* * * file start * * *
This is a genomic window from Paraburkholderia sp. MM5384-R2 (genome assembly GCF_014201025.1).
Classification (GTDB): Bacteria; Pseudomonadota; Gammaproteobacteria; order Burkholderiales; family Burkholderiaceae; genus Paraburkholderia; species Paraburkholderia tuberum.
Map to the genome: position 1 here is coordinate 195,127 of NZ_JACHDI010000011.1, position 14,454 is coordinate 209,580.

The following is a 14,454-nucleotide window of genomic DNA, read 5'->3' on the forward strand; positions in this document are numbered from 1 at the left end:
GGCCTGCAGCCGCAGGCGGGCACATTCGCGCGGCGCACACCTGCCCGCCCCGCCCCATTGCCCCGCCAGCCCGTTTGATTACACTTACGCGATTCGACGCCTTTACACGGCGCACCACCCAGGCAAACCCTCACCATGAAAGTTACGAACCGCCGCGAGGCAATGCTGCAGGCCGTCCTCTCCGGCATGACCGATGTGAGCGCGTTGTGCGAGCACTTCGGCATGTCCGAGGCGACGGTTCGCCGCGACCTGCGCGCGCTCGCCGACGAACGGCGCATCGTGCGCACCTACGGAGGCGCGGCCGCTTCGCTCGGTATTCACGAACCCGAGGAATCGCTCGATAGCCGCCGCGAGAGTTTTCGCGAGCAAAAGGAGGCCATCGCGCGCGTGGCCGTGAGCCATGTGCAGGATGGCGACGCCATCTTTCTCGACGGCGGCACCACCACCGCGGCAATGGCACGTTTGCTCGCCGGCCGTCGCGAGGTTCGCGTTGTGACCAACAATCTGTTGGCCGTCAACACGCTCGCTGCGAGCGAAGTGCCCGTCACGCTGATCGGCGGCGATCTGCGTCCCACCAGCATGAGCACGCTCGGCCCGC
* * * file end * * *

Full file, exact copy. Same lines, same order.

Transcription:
This is a genomic window from Paraburkholderia sp. MM5384-R2 (genome assembly GCF_014201025.1).
Classification (GTDB): Bacteria; Pseudomonadota; Gammaproteobacteria; order Burkholderiales; family Burkholderiaceae; genus Paraburkholderia; species Paraburkholderia tuberum.
Map to the genome: position 1 here is coordinate 195,127 of NZ_JACHDI010000011.1, position 14,454 is coordinate 209,580.

The following is a 14,454-nucleotide window of genomic DNA, read 5'->3' on the forward strand; positions in this document are numbered from 1 at the left end:
GGCCTGCAGCCGCAGGCGGGCACATTCGCGCGGCGCACACCTGCCCGCCCCGCCCCATTGCCCCGCCAGCCCGTTTGATTACACTTACGCGATTCGACGCCTTTACACGGCGCACCACCCAGGCAAACCCTCACCATGAAAGTTACGAACCGCCGCGAGGCAATGCTGCAGGCCGTCCTCTCCGGCATGACCGATGTGAGCGCGTTGTGCGAGCACTTCGGCATGTCCGAGGCGACGGTTCGCCGCGACCTGCGCGCGCTCGCCGACGAACGGCGCATCGTGCGCACCTACGGAGGCGCGGCCGCTTCGCTCGGTATTCACGAACCCGAGGAATCGCTCGATAGCCGCCGCGAGAGTTTTCGCGAGCAAAAGGAGGCCATCGCGCGCGTGGCCGTGAGCCATGTGCAGGATGGCGACGCCATCTTTCTCGACGGCGGCACCACCACCGCGGCAATGGCACGTTTGCTCGCCGGCCGTCGCGAGGTTCGCGTTGTGACCAACAATCTGTTGGCCGTCAACACGCTCGCTGCGAGCGAAGTGCCCGTCACGCTGATCGGCGGCGATCTGCGTCCCACCAGCATGAGCACGCTCGGCCCGC